With Google Consent Mode and Cookiebot CMP, you can make all your website’s Google-services run based on the consent state of your end-users – full GDPR compliance with optimized analytics data and ads revenue in one simple solution.

Cookiebot CMP manages the consent of your website’s users, and communicates the consent states to the API running Google Consent Mode which then governs all your favorite services (like Google Analytics and Google Ads) based on the consent state of each individual user on your website.

Did a user not consent to statistics or marketing cookies? Cookiebot CMP informs Google Consent Mode which then makes sure that you still get aggregate and non-identifying insights into your website’s performance and the possibility of showing contextual ads instead of targeted ads – respecting user privacy while optimizing your website.

With Cookiebot CMP and Google Consent Mode, get instant and simple GDPR compliance plus optimized analytics data and ads revenue in one solution.

Get started with Google Consent Mode

Scan your website for free to see what cookies and trackers are in use

Try Cookiebot CMP free for 14 days – or forever if you have a small website.

Penalties for non-compliance with the Swiss data protection act

Swiss privacy laws – summarized

In this blogpost, we looked at the new Swiss FADP, coming into effect in 2022, and its requirements for your website’s use of cookies and trackers that process personal data from users inside Switzerland.

Formed in the shape of the EU’s GDPR and adopting a lot of its core definitions, the Swiss FADP is a data privacy law that requires your website to obtain consent if processing sensitive personal data from users inside Switzerland or in the case of profiling through a private person or a federal body.

Like its EU sibling, it also comes with several other requirements for your website, e.g. to have an up-to-date privacy policy available to your end-users and to renew consents on a regular basis.

Cookiebot CMP is a plug-and-play solution that automated this entire process for you – simply sign up and implement Cookiebot CMP straight from the cloud with a few lines of JavaScript.

Get started


What is the Swiss Data Protection Act (FADP)?

The Swiss FADP is the data privacy law of Switzerland which regulates the processing of personal data from individuals inside Switzerland. It requires any website in the world with users from inside Switzerland to obtain their consent if they process sensitive personal data or in the case of profiling.

Try Cookiebot CMP free for compliance with the Swiss FADP

Does Switzerland also have to comply with the GDPR?

Yes, if your website located inside Switzerland processes personal data from users inside the EU, the General Data Protection Regulation (GDPR) applies and you are required to obtain the prior consent before being legally allowed to process or share any personal data.

Try Cookiebot CMP free for 14 days… or forever if you have a small website.

Does Switzerland have an EU adequacy decision?

Yes, Switzerland is among the countries that the EU has granted an adequacy decision to, meaning that the EU has deemed Switzerland’s level of data protection as essentially equivalent and ensuring the continued free flow of personal data across the two regions.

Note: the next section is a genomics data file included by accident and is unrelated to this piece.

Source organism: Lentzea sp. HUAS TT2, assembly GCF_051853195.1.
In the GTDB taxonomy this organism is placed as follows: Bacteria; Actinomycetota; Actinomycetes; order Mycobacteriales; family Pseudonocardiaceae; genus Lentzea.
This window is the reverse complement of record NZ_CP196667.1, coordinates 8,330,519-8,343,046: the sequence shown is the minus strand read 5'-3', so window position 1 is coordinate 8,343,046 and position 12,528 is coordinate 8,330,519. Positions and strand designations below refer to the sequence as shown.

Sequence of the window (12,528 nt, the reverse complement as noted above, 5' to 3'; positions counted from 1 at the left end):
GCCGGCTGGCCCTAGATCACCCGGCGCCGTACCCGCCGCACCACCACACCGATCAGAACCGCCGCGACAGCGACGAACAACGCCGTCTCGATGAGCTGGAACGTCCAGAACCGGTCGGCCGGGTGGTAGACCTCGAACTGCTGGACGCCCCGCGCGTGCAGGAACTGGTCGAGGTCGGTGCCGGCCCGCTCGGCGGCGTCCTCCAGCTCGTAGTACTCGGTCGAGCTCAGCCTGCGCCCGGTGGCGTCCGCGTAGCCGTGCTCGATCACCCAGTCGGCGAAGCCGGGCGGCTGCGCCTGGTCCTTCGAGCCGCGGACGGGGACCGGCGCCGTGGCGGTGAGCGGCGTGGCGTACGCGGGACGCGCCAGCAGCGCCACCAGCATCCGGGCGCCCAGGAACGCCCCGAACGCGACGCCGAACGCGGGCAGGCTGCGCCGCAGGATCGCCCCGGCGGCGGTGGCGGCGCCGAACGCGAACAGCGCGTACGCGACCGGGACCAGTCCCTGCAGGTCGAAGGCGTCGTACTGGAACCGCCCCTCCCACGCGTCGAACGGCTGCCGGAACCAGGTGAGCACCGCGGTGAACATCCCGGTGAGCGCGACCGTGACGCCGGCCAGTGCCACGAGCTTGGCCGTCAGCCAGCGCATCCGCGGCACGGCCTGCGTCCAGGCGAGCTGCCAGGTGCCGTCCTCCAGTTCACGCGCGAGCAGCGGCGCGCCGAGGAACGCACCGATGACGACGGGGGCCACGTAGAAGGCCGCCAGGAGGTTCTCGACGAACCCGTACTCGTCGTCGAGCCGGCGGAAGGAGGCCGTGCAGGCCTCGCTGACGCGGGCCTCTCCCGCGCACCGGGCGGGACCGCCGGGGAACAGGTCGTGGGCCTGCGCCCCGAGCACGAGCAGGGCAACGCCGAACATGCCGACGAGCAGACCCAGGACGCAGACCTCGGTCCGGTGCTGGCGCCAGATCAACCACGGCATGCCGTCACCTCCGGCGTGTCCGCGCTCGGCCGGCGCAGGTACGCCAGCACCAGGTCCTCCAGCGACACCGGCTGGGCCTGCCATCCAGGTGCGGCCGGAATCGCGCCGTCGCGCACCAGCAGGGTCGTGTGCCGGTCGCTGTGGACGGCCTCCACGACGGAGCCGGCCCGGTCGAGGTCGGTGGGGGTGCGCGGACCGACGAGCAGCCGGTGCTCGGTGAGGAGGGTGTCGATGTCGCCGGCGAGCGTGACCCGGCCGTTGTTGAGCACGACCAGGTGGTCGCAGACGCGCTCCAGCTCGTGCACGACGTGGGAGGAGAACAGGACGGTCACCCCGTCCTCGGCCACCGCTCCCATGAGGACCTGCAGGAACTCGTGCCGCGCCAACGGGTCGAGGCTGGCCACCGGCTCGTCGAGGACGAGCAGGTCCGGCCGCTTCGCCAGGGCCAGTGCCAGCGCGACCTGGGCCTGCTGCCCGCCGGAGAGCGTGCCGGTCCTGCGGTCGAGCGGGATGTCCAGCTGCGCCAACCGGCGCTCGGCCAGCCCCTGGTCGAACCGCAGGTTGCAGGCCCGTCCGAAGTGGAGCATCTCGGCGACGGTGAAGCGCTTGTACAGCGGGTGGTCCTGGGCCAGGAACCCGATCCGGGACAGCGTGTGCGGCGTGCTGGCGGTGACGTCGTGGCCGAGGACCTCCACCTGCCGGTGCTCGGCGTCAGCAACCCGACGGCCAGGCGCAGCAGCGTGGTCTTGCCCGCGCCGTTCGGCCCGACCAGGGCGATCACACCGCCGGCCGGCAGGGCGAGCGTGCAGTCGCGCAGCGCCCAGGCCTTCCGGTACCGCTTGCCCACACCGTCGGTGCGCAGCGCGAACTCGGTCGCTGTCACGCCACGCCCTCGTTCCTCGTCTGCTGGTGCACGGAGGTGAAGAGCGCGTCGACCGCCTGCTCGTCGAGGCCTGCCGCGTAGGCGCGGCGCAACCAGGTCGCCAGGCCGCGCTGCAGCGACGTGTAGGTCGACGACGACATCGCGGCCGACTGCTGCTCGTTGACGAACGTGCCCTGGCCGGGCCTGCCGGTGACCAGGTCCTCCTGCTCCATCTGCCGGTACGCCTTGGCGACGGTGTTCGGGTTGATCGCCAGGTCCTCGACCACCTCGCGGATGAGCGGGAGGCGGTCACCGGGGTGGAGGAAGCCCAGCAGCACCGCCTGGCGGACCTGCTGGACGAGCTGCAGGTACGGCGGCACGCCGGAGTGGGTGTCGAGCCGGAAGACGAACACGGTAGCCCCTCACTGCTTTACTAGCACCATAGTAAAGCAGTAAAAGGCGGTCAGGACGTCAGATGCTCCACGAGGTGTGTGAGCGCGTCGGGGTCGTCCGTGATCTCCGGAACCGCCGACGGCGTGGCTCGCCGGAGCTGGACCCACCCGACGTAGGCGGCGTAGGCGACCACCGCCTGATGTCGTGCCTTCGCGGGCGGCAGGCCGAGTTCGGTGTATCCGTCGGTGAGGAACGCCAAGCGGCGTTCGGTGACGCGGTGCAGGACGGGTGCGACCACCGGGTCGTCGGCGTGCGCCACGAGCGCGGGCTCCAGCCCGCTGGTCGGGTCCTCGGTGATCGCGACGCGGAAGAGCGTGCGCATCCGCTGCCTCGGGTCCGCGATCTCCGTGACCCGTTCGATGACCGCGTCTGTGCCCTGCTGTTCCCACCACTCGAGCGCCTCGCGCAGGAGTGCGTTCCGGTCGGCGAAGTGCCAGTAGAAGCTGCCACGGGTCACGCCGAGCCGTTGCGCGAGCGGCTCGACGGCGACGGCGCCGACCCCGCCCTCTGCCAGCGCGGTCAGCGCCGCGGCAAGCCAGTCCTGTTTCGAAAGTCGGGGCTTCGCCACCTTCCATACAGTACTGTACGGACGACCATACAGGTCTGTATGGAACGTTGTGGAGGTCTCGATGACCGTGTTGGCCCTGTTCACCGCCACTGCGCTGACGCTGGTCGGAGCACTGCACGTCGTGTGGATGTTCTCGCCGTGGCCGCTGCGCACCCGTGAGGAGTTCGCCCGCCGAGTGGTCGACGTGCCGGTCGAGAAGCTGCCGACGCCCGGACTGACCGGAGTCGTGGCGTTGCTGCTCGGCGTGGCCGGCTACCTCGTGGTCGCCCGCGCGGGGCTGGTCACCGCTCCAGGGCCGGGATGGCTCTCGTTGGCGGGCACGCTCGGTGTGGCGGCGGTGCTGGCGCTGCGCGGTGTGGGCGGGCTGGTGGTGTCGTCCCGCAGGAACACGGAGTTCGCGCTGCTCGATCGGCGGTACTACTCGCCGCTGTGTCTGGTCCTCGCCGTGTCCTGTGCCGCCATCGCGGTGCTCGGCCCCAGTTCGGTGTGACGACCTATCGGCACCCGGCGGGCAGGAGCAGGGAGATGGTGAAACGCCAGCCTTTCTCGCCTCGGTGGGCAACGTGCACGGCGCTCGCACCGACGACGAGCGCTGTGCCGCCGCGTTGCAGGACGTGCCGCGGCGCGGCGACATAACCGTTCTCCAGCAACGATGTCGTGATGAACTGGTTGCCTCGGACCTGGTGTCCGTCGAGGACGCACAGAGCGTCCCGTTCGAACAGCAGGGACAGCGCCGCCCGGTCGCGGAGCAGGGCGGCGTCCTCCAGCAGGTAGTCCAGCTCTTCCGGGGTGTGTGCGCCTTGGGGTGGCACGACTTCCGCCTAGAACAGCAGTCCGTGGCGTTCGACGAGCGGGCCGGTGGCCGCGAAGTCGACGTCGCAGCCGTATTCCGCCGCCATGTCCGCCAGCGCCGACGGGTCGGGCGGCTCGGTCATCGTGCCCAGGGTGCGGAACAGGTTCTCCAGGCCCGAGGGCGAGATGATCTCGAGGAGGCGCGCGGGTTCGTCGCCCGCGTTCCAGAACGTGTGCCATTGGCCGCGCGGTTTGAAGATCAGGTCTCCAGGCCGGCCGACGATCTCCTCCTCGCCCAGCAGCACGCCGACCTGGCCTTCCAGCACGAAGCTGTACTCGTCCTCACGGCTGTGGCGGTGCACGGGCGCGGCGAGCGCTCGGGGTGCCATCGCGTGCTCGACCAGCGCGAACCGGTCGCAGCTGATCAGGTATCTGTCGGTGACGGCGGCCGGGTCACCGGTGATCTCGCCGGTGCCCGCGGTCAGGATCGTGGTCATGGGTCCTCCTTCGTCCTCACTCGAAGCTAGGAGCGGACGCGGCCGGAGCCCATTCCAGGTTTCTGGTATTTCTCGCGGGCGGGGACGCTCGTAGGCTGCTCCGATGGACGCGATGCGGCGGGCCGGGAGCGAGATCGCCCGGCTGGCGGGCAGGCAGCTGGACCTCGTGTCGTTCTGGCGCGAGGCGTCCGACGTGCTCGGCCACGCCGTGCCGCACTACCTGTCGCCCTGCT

Learn more about European privacy laws

What is a Swiss FADP compliant cookie banner?

A consent banner on your website should contain easy-to-understand information about your website’s cookie settings and personal data processing practices. A valid consent banner should not have pre-checked checkboxes (cookies enabled by default), should not push or force users to give consent (cookie walls), and should not interpret user activity such as scrolling or continuing to browse the domain as consent.

Try Cookiebot CMP free for 14 days – or forever if you have a small website.

Are cookie walls legal in Switzerland?

There is no special legislation on cookie walls in Switzerland. However, as many Swiss websites receive users from the EU, it is recommended for Swiss websites to follow the European Data Protection Board (EDPB) guidelines on valid consent in the EU, which define that cookie walls that condition consent on access to a website are an unlawful means of obtaining consent. Instead, consent must be granular and freely given. Users should be able to choose between some cookies and not others when giving consent.

Try Cookiebot CMP free for 14 days – or forever if you have a small website.

The most used solution for compliant use of cookies and online tracking

Used on

1.4 million



5.2 billion

monthly user consents





What is the GDPR?

GDPR and cookie consent

EDPB guidelines on cookies and other trackers

ePrivacy Directive

Federal Data Protection Act (FADP) (in French)

CNIL guidelines on the use of cookies in France (in French)

Planet49 and valid cookie consent in the EU

Rural King
Credit Exchange

    Stay informed

    Join our growing community of data privacy enthusiasts now. Subscribe to the Cookiebot™ newsletter and get all the latest updates right in your inbox.

    By clicking on “Subscribe” I confirm that I want to subscribe to the Cookiebot™ newsletter. I can easily cancel my Cookiebot™ newsletter subscription and revoke consent to use my data by clicking the unsubscribe link or I can write to [email protected] to make the request. Privacy policy.